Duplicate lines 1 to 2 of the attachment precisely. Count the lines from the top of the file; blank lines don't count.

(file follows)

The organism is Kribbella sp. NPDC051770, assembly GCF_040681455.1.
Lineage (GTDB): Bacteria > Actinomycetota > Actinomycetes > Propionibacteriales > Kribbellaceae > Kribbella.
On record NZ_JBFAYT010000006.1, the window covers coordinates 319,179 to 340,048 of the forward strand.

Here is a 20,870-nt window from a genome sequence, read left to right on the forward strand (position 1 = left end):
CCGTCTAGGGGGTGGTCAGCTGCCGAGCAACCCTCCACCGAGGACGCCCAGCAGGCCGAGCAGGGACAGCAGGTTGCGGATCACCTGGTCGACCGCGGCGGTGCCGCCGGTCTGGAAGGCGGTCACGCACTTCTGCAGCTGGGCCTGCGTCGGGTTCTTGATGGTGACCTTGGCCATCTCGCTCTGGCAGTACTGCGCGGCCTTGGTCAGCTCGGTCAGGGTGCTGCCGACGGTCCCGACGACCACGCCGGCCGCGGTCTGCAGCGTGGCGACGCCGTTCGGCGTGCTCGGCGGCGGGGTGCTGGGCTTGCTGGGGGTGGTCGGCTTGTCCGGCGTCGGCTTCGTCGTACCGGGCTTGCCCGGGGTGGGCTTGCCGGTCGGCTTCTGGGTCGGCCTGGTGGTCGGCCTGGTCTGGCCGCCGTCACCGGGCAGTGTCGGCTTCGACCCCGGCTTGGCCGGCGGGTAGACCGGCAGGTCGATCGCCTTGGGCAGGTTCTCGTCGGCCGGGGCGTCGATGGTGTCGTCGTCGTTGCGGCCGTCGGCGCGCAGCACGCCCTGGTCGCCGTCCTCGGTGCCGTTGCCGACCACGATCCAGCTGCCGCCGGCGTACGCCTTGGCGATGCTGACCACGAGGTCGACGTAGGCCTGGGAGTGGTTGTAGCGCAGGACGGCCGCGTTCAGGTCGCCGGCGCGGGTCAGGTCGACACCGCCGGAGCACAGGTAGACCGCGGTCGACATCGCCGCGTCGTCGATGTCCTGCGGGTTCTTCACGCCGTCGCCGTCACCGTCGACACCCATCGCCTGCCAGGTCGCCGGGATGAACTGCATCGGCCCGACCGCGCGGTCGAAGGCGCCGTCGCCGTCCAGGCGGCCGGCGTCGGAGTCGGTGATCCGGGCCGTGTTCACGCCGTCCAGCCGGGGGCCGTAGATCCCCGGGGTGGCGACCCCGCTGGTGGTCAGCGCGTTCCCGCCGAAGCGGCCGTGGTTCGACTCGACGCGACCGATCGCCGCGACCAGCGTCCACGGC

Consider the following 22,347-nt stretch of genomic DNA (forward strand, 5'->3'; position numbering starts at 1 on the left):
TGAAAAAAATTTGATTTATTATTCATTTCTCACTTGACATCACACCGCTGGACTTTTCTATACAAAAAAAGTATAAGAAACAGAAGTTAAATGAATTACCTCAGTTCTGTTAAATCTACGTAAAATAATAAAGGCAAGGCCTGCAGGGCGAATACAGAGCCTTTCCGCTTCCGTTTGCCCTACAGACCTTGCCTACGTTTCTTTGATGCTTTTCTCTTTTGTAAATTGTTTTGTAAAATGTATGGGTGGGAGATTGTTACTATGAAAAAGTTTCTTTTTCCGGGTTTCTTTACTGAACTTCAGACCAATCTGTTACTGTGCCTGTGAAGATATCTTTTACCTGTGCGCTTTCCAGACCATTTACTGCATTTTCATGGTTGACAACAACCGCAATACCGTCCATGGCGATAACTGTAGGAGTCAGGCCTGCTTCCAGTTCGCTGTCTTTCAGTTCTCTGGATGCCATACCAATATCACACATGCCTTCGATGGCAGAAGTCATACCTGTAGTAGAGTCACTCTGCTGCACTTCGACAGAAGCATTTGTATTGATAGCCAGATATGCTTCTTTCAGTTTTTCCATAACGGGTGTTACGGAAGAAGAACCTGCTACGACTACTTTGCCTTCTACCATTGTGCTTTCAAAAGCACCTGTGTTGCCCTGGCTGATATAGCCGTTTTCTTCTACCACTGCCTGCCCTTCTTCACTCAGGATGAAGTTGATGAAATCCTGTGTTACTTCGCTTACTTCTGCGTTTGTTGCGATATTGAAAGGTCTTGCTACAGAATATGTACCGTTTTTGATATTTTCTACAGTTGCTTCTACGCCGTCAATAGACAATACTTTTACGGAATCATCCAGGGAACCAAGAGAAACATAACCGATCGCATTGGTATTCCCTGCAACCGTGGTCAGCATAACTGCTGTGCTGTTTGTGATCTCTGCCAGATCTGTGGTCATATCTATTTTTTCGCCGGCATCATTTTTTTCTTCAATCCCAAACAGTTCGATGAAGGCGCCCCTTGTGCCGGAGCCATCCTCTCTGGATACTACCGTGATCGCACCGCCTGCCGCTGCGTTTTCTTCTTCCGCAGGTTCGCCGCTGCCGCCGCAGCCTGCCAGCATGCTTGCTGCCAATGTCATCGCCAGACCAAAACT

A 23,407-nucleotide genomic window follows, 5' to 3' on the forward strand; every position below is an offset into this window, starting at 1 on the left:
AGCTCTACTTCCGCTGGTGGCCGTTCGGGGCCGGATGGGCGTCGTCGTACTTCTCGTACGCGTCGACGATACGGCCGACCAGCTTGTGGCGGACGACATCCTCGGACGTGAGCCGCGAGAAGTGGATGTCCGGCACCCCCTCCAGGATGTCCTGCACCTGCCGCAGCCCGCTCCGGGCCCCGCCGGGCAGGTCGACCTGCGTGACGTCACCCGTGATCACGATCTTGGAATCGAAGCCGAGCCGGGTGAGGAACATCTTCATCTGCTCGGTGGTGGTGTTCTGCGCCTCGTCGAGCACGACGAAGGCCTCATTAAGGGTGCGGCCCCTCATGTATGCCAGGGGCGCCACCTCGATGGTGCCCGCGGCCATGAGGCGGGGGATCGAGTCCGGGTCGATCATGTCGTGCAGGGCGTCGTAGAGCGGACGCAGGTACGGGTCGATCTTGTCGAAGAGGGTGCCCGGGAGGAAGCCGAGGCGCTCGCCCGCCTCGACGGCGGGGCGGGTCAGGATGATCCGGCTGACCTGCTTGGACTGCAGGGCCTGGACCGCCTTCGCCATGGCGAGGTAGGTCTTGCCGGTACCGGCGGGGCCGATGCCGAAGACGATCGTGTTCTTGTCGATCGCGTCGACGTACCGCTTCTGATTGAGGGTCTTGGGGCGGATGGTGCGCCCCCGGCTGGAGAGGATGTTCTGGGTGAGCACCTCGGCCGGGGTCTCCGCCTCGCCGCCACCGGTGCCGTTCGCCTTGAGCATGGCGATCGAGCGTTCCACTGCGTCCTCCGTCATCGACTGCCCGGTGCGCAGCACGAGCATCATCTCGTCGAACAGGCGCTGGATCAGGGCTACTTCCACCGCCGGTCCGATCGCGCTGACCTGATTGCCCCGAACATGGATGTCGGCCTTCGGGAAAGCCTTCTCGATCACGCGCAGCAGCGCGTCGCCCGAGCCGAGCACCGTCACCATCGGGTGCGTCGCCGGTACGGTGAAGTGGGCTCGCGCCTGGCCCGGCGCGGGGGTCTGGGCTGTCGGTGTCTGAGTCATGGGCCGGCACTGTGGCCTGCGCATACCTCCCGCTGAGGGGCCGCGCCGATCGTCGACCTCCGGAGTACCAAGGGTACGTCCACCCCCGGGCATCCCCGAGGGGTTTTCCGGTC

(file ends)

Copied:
The organism is Kribbella sp. NPDC051770, assembly GCF_040681455.1.
Lineage (GTDB): Bacteria > Actinomycetota > Actinomycetes > Propionibacteriales > Kribbellaceae > Kribbella.